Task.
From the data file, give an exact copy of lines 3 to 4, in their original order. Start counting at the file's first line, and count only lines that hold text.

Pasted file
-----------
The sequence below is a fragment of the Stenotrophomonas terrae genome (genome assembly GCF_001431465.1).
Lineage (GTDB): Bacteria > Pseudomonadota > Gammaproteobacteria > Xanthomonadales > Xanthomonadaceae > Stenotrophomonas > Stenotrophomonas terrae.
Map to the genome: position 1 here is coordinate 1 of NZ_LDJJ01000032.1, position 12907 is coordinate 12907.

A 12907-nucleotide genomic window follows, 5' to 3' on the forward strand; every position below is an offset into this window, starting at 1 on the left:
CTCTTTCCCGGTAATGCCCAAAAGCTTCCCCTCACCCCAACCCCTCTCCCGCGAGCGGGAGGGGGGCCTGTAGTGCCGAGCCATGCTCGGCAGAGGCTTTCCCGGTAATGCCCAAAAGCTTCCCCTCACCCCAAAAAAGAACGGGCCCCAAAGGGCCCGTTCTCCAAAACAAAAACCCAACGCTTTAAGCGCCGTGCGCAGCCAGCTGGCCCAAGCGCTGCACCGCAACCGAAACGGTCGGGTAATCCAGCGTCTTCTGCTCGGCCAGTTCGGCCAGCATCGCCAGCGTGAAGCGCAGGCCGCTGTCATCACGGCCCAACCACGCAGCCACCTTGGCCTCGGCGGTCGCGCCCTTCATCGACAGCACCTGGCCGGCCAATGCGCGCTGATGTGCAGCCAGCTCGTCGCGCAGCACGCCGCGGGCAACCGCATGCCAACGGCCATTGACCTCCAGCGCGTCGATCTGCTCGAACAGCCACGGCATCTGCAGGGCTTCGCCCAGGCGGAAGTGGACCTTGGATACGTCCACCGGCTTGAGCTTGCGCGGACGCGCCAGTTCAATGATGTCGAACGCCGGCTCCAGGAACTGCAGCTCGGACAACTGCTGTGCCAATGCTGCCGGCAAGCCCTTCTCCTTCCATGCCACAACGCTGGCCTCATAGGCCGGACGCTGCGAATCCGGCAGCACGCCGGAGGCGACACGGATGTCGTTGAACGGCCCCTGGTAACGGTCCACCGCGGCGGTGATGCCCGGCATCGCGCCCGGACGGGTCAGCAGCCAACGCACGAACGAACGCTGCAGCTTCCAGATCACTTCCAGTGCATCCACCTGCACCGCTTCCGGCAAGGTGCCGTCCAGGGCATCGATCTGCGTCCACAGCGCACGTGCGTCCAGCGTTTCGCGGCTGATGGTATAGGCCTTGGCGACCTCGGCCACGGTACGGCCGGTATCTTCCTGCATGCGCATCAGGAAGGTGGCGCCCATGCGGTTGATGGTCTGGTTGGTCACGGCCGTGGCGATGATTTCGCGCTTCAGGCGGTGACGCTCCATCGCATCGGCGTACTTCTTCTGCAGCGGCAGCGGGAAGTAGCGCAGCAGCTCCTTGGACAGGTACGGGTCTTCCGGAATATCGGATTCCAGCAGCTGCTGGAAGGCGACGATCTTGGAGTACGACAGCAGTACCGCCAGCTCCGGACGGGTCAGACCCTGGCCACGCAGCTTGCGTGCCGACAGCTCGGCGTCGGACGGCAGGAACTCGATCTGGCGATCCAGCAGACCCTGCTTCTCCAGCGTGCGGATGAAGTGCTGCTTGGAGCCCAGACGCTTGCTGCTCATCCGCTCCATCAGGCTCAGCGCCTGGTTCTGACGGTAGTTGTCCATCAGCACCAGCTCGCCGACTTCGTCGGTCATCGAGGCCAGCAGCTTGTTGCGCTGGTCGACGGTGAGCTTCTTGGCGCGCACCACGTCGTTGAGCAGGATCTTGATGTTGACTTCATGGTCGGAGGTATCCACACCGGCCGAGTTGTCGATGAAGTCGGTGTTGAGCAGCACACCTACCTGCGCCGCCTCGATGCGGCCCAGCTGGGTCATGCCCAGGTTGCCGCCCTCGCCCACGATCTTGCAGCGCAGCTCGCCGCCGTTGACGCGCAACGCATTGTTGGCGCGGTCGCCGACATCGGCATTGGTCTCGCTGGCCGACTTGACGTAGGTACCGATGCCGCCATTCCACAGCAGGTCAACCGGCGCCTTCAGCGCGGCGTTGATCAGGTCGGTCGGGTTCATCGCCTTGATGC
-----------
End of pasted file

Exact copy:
Map to the genome: position 1 here is coordinate 1 of NZ_LDJJ01000032.1, position 12907 is coordinate 12907.

A 12907-nucleotide genomic window follows, 5' to 3' on the forward strand; every position below is an offset into this window, starting at 1 on the left: